9. Our view is reinforced by a judgment of the Madras High Court in Sivagaminatha Moopanar and Sons v. Income tax Officer : 28ITR601(Mad) . The matter was dealt with elaborately by Rajagopalan and Rajagopala Ayyan-gar IT in that case and we express our respectful accord with the principle of that case. For these reasons, we repel the contention of the learned counsel for the petitioner based on Article 14 of the Constitution.
10. The argument founded on Section 28(3) of the Act is equally fallacious. The relevant portion of Section 28(3) bearing on the argument recites:
'No order shall be made under Sub-section (1) unless the assessee has been heard, or has been given a reasonable opportunity of being heard'.
The argument pressed upon us is that since the Department issued only a notice calling upon the assessee to show cause either in writing or in person why penalty under Section 28 should not be imposed, itdoes not amount to giving 'a reasonable opportunityof being heard' within the meaning of Section 28(3) of the Act.
11. To substantiate this proposition, reliance is placed on the judgment of the Orissa High Court in ShriJal Sagarmull v. Commissioner of Income-tax B and O : 28ITR837(Orissa) . This report does certainly lend countenance to the proposition asserted, by the learned counsel for the petitioner. It was laid down there that a notice couched in a language similar to the one before us is not a sufficient compliance within 'the provisionsof Section 28(3). This is what the learned Judges observed at page Section 41 of the report (ITR); (at p. 33 of AIR);
'What the section contemplates is a hearing bythe taxing authority or an opportunity to the asses-see to be heard. The tribunal seems to be of theopinion that there is no difference either in language or in spirit, between what the section contemplates and what the Income-tax Officer has done. A person today now cause in writing without being present;but it is obligatory on the Income-tax Officer to hearhim give him an opportunity of being hoard. Itshould also he noticed that the assessee has been, given the option of either sending his explanation,or being present in person while showing cause.Where the assessee sends his explanation by postthe income-tax Officer may or may not apply hismind (o that explanation and impose the penaltynone-the-less; if the Officer does so, he clearlyoffends both the language and the spirit of the provisions of Section 28(3)'.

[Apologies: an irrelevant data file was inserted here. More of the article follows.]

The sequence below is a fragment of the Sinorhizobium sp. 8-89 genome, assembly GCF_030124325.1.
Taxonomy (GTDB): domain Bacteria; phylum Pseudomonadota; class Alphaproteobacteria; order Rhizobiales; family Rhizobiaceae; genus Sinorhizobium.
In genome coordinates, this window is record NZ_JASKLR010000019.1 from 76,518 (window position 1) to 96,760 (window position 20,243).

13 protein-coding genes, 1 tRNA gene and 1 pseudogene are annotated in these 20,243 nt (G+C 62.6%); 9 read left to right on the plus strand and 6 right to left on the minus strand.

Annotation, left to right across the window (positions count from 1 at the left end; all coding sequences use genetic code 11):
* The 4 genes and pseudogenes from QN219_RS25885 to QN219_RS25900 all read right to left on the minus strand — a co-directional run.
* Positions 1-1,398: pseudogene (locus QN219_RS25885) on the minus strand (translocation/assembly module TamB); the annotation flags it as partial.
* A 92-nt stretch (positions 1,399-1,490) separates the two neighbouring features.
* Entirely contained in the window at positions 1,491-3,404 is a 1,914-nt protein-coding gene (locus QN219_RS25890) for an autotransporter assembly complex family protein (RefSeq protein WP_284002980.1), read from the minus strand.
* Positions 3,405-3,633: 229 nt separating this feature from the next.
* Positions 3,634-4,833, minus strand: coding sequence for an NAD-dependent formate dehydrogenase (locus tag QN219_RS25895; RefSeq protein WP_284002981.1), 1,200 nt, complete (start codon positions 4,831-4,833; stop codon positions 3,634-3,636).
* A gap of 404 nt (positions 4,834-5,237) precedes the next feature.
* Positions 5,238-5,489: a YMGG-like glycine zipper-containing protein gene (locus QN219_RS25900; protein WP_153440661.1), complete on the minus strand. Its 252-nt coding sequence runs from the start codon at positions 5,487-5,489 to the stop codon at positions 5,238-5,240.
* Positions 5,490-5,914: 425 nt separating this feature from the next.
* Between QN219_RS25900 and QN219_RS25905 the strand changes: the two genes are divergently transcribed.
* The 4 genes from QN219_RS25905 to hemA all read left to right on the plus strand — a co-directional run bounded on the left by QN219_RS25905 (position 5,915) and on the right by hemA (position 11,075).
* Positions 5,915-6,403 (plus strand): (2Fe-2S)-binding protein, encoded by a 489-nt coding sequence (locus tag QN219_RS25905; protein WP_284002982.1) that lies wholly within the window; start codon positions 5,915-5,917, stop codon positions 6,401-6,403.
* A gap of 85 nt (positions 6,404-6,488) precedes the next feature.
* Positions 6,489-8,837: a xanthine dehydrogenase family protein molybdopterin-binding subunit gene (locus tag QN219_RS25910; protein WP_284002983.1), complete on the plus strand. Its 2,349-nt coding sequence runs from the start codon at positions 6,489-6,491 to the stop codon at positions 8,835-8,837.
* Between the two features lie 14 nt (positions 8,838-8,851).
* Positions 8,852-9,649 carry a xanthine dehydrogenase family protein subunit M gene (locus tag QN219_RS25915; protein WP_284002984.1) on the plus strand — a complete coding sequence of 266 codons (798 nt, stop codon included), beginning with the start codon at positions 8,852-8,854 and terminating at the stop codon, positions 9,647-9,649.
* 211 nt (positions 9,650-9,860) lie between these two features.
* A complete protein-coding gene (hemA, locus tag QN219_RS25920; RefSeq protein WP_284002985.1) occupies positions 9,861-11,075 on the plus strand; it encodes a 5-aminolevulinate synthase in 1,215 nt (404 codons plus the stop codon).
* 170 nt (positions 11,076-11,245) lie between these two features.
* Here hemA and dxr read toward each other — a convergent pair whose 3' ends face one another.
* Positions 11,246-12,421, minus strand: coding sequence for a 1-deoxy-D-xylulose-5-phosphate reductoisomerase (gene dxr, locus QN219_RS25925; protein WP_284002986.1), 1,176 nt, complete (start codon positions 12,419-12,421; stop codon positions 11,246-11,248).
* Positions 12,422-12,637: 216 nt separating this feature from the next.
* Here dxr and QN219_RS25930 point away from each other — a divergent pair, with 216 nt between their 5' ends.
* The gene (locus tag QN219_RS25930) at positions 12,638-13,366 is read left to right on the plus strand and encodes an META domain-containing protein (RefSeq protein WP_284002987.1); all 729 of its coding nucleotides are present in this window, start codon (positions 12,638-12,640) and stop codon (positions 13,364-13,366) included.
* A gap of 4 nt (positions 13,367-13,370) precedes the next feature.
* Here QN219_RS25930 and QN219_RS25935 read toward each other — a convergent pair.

12. With great respect, to the learned Judgeswere unable to subscribe to the theory propoundedby them. It is not shown what the Officer is expected to do. Is there an obligation on his part to postpone the proceedings till he is able to securethe presence of the assessee' or, are the proceedings vitiated by reason of the failure of the assessee to be present at the time of hearing? We do not think that any of these possibilities is contemplated by Section 28(3). All that is required to be done under that section is thai the assessee should have been given a reasonable opportunity of placing his case before the Tribunal concerned. It is open to him to state in writing his objections, if he had any, or to appear before the officer concerned either in person or by counsel.
It is optional with him to take up either of the two notices. It may be that if in addition to sending his representation, he appears and asks for a personal hearing, the officer concerned may have to concede to that request. But that is not the same as to say that to leave the option to the assessee is not a strict compliance with the provisions of Section 28(3). In our opinion, the notice which sets out the circumstances which led to the issue of the notice in question constitutes a 'reasonable opportunity' with in the ambit of Section 28(3).